10 reasons why Melchizedek was actually the pre-incarnate Word of God

Speculations concerning the identity of Melchizedek are plentiful and not without controversy. Most commentaries or study bibles that I have read say that he was merely an obscure king of a Canaanite city called Salem, who upheld the true religion. According to these writers, Salem was allegedly also known as the city of Jerusalem in the days of Abraham; thus Melchizedek is said to have been ruling there while administering his priestly functions for occupants who were undoubtedly pagan [1]. These same commentaries also insist that the writer of Genesis 14 deliberately left out most of the pertinent details concerning Melchizedek’s past and future so that he could end up being the perfect type to which Christ could then be said to match as the anti-type. The resulting silence is seen as a convenience that allows the writer of Hebrews to surmise creative inferences and traits, all which are then ascribed to Melchizedek. The most disheartening discovery in regards to these mind-boggling opinions about Melchizedek is that again most commentaries that I have studied end up reducing the writer of Hebrews to someone who is restricted to or must rely on the sparseness of four Old Testament verses (Genesis 14:18-20, Psalm 110:4) in order to advance a narrative about Melchizedek. It’s like the thought never even crosses the mind’s of these “bible scholars” that perhaps the writer of Hebrews–whose pen is tethered to the hand of the Holy Spirit (2 Timothy 3:16)–is capable of revealing previously undisclosed truth about anything without exception. As Dr. Henry Morris suggests,

if these musings about Melchizedek are right, then the reader must wonder how he became the “founder of a priestly order greater than that of Aaron, one to whom even Abraham paid tithes? If anyone could be called “the priest of the most high God” (Genesis 14:18) at this time in history, it would seem that it should be Abraham himself—or possibly Job, “none like him in the earth, a perfect and an upright man” (Job 2:3), or even the patriarch Shem, who was still alive at this time, assuming no significant gaps in the genealogies of Genesis 11:1-32. But all of these have already been ruled out. If Melchizedek was greater than Shem or Job or Abraham, he must have been more than mortal man.”[2]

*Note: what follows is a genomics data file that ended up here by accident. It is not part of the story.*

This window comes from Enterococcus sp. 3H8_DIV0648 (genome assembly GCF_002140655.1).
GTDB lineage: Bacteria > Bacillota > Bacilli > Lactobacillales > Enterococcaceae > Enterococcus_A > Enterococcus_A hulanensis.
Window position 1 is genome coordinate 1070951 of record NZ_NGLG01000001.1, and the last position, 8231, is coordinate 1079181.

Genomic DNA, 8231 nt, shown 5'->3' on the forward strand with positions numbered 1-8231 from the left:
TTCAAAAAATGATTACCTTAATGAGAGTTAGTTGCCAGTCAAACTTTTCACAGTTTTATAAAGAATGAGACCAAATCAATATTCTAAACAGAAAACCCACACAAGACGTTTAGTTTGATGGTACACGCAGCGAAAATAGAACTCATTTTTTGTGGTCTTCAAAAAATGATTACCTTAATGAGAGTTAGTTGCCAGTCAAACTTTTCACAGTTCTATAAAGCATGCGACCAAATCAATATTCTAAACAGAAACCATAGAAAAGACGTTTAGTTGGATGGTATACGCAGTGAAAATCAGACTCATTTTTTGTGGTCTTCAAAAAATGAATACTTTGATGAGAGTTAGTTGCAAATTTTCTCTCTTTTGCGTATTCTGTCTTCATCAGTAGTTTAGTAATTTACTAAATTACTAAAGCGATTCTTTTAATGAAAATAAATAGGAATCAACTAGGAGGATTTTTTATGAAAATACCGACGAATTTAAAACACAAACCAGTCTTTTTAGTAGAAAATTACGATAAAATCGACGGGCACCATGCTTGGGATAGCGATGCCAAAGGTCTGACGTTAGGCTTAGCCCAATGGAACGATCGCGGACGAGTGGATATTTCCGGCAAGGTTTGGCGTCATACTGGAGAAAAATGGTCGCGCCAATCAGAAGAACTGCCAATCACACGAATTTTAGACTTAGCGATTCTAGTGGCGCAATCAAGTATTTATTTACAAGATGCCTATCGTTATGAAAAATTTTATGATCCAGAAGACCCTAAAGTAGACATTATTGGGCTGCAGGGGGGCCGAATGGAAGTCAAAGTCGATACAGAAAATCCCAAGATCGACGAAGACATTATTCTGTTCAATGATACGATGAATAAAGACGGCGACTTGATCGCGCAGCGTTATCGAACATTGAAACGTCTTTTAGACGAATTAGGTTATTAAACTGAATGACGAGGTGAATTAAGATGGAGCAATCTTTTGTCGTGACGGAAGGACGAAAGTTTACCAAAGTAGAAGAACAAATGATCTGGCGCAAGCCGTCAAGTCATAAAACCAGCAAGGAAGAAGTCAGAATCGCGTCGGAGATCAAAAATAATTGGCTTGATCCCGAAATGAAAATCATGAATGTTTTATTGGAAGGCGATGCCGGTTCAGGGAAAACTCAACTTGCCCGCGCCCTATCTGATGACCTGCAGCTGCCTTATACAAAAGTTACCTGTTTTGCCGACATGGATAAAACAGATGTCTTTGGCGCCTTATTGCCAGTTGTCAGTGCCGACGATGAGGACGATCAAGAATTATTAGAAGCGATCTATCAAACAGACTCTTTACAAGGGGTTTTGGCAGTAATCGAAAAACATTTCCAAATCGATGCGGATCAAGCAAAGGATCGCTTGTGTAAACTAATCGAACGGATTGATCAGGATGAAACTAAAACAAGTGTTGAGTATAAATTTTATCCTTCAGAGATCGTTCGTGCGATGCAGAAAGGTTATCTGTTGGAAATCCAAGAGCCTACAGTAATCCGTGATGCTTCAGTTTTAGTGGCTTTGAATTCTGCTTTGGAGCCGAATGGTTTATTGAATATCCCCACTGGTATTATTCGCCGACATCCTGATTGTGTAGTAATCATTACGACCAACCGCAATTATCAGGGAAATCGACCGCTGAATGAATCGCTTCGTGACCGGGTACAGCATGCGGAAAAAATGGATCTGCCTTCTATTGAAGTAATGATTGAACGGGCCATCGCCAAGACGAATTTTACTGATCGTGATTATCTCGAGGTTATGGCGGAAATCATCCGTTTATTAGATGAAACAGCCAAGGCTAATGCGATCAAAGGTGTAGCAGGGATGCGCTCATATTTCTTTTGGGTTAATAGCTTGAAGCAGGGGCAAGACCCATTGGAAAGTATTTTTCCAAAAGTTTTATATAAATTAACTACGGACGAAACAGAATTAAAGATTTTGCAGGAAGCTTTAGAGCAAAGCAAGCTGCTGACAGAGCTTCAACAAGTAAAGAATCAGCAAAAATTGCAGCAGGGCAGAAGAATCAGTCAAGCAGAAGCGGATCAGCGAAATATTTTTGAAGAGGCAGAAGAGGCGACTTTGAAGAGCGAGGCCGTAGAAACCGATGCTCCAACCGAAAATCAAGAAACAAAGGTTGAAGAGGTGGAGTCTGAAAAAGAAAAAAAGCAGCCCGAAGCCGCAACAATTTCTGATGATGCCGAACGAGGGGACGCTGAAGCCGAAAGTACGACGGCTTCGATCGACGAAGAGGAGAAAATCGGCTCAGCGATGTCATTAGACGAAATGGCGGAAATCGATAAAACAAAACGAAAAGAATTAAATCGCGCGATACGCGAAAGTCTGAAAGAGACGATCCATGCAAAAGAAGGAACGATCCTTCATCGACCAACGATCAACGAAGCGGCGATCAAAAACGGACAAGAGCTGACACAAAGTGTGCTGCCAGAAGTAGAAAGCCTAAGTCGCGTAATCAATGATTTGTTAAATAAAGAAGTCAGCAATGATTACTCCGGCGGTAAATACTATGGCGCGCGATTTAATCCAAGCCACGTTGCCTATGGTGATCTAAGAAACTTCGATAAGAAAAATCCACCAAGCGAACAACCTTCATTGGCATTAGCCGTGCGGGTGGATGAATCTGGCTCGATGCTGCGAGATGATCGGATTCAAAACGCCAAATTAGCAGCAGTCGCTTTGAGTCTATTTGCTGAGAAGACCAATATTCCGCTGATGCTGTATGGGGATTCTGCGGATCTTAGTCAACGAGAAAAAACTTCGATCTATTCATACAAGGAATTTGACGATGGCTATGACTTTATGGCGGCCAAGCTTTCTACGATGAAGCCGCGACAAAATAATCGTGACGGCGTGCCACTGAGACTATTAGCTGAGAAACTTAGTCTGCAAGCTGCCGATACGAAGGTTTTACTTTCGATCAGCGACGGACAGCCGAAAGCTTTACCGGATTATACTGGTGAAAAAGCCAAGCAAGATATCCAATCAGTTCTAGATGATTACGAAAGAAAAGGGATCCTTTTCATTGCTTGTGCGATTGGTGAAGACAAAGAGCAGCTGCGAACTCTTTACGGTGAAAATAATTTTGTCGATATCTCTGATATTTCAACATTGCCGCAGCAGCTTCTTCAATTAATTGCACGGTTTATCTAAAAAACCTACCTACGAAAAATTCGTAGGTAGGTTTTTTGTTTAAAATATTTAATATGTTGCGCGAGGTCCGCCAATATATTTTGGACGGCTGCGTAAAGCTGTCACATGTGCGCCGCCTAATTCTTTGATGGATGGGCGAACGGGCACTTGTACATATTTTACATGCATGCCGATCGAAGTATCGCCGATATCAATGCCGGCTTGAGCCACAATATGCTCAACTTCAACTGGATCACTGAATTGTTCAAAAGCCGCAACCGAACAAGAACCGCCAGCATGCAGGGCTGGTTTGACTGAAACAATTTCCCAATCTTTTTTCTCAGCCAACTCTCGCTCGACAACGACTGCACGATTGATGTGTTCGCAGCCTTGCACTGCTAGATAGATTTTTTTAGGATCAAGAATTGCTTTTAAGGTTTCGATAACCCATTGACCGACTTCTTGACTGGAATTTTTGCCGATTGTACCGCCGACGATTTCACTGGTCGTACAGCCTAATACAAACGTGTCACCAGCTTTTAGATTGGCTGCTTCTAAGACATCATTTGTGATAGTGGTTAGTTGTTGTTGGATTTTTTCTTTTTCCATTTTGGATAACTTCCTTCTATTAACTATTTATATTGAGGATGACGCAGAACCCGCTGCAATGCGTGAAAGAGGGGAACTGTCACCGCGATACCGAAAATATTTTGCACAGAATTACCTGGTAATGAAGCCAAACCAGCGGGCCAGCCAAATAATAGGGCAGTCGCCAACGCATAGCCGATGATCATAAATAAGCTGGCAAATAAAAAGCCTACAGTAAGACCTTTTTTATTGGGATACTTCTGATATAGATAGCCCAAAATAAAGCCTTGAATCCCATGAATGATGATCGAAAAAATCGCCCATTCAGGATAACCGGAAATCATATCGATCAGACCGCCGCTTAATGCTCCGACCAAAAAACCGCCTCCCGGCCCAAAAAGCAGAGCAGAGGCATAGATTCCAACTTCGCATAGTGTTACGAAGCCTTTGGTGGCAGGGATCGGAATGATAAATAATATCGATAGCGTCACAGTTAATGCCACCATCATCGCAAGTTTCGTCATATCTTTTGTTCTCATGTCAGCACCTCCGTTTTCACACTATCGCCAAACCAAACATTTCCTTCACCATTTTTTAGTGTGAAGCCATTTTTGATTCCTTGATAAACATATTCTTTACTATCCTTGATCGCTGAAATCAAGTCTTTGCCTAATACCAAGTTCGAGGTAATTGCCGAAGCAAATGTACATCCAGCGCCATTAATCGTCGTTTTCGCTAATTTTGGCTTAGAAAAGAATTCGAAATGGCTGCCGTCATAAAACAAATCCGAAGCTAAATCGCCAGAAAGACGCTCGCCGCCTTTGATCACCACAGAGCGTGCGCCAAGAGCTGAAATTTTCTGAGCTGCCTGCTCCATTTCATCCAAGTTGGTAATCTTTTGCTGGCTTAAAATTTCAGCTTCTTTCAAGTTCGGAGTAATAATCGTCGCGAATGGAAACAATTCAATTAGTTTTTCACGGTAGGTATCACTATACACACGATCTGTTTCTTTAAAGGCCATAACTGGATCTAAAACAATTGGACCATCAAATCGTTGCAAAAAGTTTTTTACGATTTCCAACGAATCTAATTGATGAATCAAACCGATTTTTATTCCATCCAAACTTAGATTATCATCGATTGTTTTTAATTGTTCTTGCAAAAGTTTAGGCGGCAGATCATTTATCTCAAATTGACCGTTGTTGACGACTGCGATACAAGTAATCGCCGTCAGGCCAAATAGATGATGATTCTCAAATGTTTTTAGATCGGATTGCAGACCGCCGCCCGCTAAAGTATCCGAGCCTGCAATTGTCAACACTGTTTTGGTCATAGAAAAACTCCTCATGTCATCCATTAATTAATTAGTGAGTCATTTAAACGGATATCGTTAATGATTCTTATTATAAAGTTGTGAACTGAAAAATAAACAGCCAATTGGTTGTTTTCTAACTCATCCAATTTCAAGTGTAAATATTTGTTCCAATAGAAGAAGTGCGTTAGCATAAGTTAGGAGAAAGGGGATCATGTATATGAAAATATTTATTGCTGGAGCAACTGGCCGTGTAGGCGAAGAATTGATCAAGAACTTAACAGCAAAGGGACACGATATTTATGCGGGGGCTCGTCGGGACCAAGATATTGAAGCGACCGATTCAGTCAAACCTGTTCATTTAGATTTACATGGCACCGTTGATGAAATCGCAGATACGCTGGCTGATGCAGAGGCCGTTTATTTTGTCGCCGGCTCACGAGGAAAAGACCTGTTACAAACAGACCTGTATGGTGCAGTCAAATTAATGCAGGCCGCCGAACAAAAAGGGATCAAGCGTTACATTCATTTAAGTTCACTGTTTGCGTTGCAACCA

Theses next ten reasons confirm that Melchizedek was the pre-incarnate Word of God.

  1. The name Melchizedek is really a title which means “King of righteousness.”
  2. Melchizedek is the King of Salem which is to say the King of Peace.
  3. Melchizedek has no mother nor father nor descendants.
  4. Melchizedek has no beginning of days, nor end of life (this means He is immortal)
  5. Melchizedek is made like unto the Son of God
  6. Melchizedek abides a priest continually and Jesus has a priesthood that is said to be unchangeable.
  7. Melchizedek’s priesthood is said to result in perfection.
  8. Melchizedek was without sin.
  9. Melchizedek was a heavenly high priest; not an earthly one.
  10. It is witnessed that Melchizedek lives forever.

 

References
————————————————————

1. See notes on Ezekiel 16:3, The Defender’s Study Bible, Henry M. Morris, Ph.D., LL.D., Litt.D.
2. See notes on Genesis 14:18, The Defender’s Study Bible, Henry M. Morris, Ph.D., LL.D., Litt.D.

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4 thoughts on “10 reasons why Melchizedek was actually the pre-incarnate Word of God

  1. Dickens Cheung says:

    I look forward to the day when the “bible scholars” will have to give an account to God as to why they think they are smarter than The Holy Spirit -.-

    Until then, we will just have to bear with their foolishness…

    • James says:

      I look forward to this day as well. Such haughtiness will never fully be abased in our lifetime. I do however think that the majority of these “scholars” simply copy conclusions from one another in a way that makes the prevailing opinion one that is ultimately circular. I think this is done because of intellectual laziness. When you consider the sheer volume of each one of these commentaries, one can begin to see how it is easier to simply appeal to what some other scholar has said on the matter rather than think it thru for yourself especially when you are competitively compelled to write insightful comments on what is a massive amount of verses in the bible.

    • James says:

      Thanks. I updated the main post with a “References” section that contains the sources. I hope that was the answer to your question.

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